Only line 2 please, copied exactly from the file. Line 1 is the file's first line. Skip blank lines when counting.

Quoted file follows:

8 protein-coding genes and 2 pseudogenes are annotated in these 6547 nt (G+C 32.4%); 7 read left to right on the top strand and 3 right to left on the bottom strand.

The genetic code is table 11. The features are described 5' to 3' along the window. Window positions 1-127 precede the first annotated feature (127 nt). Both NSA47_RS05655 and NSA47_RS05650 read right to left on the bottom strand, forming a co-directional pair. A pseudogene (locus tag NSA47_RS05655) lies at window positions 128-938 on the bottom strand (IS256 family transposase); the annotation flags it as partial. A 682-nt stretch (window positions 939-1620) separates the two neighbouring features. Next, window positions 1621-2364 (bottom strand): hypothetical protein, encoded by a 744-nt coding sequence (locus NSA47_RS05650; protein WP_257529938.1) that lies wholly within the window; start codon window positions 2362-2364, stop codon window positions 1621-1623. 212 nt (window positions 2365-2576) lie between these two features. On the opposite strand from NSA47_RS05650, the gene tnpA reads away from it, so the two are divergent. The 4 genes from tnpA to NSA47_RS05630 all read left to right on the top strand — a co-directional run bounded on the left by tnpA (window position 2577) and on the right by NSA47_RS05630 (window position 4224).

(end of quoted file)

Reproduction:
The genetic code is table 11. The features are described 5' to 3' along the window. Window positions 1-127 precede the first annotated feature (127 nt). Both NSA47_RS05655 and NSA47_RS05650 read right to left on the bottom strand, forming a co-directional pair. A pseudogene (locus tag NSA47_RS05655) lies at window positions 128-938 on the bottom strand (IS256 family transposase); the annotation flags it as partial. A 682-nt stretch (window positions 939-1620) separates the two neighbouring features. Next, window positions 1621-2364 (bottom strand): hypothetical protein, encoded by a 744-nt coding sequence (locus NSA47_RS05650; protein WP_257529938.1) that lies wholly within the window; start codon window positions 2362-2364, stop codon window positions 1621-1623. 212 nt (window positions 2365-2576) lie between these two features. On the opposite strand from NSA47_RS05650, the gene tnpA reads away from it, so the two are divergent. The 4 genes from tnpA to NSA47_RS05630 all read left to right on the top strand — a co-directional run bounded on the left by tnpA (window position 2577) and on the right by NSA47_RS05630 (window position 4224).